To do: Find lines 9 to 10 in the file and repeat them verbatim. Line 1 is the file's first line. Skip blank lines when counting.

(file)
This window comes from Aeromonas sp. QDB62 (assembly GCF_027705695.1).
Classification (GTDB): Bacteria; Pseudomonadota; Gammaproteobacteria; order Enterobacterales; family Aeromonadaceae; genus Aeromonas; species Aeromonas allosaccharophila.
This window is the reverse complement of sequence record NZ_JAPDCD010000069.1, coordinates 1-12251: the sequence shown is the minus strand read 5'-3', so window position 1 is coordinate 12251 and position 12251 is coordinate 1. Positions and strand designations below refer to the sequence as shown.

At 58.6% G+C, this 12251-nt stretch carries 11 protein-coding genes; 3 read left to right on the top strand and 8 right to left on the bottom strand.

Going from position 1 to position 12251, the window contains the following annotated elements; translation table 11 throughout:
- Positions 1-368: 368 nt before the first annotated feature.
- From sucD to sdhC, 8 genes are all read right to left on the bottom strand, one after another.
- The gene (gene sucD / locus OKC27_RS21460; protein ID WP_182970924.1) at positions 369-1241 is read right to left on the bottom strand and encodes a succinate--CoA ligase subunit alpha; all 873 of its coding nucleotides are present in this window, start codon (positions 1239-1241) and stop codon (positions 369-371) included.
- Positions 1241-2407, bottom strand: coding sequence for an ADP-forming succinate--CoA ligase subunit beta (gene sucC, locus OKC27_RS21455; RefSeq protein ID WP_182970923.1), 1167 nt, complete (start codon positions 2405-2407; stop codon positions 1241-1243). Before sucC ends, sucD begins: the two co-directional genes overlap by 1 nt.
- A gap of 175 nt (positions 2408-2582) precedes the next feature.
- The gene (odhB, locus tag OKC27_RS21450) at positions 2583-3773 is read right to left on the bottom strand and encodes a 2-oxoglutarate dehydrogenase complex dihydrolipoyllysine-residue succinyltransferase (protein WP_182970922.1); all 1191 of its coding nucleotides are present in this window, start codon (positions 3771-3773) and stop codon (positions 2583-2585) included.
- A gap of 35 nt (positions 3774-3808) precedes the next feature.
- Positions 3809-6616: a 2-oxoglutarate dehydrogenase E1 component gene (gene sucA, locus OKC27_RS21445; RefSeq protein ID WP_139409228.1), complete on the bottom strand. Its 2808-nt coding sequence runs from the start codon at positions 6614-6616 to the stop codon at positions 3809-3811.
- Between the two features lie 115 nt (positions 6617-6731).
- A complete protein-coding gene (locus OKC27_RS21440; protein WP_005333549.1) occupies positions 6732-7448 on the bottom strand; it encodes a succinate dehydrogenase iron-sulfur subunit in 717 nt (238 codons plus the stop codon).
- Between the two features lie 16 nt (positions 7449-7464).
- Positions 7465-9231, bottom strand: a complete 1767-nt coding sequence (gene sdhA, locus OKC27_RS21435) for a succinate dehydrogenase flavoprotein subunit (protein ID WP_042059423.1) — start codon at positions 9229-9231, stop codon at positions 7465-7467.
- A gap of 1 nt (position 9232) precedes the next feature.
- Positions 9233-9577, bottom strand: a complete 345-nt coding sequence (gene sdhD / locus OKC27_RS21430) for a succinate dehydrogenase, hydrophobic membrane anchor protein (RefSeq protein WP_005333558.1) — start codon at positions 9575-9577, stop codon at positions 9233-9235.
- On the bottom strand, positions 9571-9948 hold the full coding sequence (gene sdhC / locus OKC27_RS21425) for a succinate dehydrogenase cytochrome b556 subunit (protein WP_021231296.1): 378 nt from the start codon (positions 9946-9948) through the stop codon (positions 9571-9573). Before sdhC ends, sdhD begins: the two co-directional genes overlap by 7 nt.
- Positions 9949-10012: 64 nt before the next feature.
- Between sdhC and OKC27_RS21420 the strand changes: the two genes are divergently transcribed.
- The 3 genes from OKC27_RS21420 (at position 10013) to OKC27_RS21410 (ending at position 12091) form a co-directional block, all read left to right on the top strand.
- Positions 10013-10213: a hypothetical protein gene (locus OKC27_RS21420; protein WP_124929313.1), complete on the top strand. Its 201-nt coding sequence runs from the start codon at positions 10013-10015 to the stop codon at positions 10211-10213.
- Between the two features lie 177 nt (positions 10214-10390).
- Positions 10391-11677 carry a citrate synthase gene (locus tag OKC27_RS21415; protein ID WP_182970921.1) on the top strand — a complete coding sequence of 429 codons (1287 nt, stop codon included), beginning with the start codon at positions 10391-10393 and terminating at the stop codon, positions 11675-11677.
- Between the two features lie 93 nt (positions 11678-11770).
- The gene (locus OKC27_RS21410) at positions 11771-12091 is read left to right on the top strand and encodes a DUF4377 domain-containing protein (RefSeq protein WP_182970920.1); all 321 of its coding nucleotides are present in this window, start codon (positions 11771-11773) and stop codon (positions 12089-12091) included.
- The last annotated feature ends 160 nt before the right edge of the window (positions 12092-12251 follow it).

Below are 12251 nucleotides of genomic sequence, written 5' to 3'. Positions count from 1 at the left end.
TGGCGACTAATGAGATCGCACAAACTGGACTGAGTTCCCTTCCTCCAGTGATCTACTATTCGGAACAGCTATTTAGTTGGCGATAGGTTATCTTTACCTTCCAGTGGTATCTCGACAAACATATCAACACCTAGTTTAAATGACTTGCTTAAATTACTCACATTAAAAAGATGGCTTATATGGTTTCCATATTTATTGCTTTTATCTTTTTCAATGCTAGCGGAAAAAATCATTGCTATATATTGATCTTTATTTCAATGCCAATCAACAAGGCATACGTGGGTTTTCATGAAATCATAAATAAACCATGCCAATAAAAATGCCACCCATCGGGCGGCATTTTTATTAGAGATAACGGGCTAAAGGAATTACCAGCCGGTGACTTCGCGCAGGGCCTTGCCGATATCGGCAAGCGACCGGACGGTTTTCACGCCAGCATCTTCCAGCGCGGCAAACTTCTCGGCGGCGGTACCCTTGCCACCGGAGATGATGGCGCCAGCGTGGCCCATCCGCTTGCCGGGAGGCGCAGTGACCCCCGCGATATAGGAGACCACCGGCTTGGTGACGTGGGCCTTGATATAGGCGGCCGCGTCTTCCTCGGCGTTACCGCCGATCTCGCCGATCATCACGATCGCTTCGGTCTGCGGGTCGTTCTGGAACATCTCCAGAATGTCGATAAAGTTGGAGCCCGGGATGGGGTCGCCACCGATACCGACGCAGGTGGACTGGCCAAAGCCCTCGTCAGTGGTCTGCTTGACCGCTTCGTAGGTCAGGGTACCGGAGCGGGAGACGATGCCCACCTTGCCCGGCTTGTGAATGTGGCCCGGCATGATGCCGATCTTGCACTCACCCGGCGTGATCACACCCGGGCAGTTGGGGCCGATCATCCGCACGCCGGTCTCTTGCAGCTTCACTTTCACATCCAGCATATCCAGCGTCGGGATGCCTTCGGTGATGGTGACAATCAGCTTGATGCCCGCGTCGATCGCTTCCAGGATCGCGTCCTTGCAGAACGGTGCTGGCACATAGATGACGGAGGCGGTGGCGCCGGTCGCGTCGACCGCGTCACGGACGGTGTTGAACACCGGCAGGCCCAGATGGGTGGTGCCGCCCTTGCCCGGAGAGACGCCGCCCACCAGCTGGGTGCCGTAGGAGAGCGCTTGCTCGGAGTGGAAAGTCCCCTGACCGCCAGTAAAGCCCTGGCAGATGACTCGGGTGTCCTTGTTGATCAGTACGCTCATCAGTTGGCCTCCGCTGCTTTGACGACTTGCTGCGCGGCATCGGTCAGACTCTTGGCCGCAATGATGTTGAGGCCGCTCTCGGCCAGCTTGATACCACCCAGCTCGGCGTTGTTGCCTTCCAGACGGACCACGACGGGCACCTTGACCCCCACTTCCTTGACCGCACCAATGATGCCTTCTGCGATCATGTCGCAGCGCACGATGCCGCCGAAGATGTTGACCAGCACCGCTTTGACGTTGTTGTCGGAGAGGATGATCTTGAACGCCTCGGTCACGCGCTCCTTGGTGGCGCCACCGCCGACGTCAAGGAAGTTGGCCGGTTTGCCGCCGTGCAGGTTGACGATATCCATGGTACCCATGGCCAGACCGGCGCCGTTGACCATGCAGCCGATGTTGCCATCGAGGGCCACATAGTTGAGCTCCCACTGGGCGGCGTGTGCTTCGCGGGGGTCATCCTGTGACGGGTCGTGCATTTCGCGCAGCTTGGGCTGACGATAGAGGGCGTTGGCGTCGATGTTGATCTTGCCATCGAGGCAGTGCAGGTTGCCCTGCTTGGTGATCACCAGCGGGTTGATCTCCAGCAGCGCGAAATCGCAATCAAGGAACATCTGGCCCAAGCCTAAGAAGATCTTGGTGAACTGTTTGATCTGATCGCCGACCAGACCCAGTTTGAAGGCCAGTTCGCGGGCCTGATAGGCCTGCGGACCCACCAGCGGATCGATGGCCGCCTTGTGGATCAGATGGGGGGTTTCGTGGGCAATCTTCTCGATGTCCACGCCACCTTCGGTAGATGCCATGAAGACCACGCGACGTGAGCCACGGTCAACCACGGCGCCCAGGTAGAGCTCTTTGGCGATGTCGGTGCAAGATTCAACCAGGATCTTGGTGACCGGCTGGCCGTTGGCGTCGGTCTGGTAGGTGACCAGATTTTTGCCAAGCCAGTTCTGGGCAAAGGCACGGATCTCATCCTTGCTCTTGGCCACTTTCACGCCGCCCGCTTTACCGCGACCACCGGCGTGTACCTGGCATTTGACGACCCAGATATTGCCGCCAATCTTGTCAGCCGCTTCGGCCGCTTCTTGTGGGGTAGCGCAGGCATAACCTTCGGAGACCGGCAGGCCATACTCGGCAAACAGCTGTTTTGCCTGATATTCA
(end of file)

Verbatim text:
- Positions 1241-2407, bottom strand: coding sequence for an ADP-forming succinate--CoA ligase subunit beta (gene sucC, locus OKC27_RS21455; RefSeq protein ID WP_182970923.1), 1167 nt, complete (start codon positions 2405-2407; stop codon positions 1241-1243). Before sucC ends, sucD begins: the two co-directional genes overlap by 1 nt.
- A gap of 175 nt (positions 2408-2582) precedes the next feature.